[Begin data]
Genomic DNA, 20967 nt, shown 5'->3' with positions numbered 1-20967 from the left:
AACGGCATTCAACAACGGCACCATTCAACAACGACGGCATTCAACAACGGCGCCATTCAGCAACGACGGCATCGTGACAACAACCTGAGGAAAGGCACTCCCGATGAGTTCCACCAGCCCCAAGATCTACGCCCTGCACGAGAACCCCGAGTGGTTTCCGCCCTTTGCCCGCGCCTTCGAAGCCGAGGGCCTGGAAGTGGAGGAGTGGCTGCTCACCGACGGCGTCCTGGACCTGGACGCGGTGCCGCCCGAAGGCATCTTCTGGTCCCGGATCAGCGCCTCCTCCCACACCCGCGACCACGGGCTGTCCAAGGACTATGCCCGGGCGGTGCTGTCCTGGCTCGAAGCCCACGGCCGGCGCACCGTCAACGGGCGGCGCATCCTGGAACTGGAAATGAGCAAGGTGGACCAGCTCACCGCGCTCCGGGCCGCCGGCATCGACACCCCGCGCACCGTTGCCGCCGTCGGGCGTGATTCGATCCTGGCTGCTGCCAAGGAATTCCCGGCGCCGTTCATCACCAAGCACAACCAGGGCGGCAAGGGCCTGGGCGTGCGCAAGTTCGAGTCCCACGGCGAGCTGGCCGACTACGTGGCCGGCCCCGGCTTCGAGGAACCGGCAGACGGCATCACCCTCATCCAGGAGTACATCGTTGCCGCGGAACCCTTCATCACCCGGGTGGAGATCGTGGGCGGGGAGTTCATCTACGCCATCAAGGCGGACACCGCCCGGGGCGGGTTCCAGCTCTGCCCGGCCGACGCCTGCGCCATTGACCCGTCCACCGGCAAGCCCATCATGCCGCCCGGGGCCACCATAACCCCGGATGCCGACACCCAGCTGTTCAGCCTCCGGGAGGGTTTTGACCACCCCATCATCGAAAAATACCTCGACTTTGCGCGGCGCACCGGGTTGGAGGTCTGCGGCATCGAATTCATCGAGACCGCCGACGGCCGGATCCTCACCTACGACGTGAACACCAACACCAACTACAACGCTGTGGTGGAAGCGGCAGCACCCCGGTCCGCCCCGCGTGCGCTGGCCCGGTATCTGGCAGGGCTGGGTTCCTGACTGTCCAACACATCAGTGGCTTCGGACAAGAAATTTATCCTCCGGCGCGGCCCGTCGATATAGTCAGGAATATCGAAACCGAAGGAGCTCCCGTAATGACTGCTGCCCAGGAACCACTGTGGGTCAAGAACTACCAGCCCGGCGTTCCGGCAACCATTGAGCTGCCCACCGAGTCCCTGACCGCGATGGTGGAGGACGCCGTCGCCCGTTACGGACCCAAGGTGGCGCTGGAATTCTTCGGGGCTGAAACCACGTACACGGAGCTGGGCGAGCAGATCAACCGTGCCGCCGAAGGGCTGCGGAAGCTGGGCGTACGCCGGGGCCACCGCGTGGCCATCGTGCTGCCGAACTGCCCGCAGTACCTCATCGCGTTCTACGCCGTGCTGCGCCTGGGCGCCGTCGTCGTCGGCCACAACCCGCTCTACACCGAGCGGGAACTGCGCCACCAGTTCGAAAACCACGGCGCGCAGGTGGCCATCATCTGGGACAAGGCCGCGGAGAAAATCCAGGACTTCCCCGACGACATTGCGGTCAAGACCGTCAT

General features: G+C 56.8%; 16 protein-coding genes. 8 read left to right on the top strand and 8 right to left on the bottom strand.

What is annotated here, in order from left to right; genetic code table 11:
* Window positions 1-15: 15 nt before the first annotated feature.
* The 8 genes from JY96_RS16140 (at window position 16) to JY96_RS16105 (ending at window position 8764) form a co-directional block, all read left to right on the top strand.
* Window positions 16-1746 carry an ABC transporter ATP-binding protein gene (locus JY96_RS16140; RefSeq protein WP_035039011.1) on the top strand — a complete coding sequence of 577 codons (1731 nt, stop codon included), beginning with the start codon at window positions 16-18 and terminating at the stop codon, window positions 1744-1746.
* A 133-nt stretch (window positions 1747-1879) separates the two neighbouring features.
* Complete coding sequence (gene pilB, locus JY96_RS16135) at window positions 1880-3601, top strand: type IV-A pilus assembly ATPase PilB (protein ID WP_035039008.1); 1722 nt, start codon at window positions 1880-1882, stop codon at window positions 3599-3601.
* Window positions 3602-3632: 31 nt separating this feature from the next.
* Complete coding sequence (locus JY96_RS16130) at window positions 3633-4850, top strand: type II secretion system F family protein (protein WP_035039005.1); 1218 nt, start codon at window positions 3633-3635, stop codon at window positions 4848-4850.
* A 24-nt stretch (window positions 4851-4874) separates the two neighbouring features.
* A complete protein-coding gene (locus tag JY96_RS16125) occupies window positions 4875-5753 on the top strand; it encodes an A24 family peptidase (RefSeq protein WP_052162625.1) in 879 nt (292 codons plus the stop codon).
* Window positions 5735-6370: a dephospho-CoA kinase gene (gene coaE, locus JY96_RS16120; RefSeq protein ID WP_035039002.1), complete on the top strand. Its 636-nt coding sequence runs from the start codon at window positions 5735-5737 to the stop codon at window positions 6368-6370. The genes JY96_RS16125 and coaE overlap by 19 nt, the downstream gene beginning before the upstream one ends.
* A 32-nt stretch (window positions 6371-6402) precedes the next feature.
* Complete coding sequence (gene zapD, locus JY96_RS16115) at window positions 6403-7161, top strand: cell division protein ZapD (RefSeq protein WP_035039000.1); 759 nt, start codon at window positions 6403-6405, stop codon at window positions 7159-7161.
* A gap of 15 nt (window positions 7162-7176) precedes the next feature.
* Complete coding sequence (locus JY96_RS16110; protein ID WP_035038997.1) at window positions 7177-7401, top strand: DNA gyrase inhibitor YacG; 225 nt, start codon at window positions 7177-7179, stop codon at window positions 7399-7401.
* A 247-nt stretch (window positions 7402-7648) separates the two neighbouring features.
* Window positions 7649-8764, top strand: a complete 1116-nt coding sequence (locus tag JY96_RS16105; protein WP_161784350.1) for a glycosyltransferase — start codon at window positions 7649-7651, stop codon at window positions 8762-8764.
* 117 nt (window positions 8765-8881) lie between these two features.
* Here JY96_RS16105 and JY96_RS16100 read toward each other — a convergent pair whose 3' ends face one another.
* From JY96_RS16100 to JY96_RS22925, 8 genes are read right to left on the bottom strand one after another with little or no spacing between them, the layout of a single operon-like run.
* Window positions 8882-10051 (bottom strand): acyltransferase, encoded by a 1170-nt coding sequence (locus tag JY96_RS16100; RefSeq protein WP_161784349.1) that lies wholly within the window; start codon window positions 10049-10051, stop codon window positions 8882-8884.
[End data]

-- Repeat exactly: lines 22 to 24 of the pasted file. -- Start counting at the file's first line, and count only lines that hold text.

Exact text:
* Here JY96_RS16105 and JY96_RS16100 read toward each other — a convergent pair whose 3' ends face one another.
* From JY96_RS16100 to JY96_RS22925, 8 genes are read right to left on the bottom strand one after another with little or no spacing between them, the layout of a single operon-like run.
* Window positions 8882-10051 (bottom strand): acyltransferase, encoded by a 1170-nt coding sequence (locus tag JY96_RS16100; RefSeq protein WP_161784349.1) that lies wholly within the window; start codon window positions 10049-10051, stop codon window positions 8882-8884.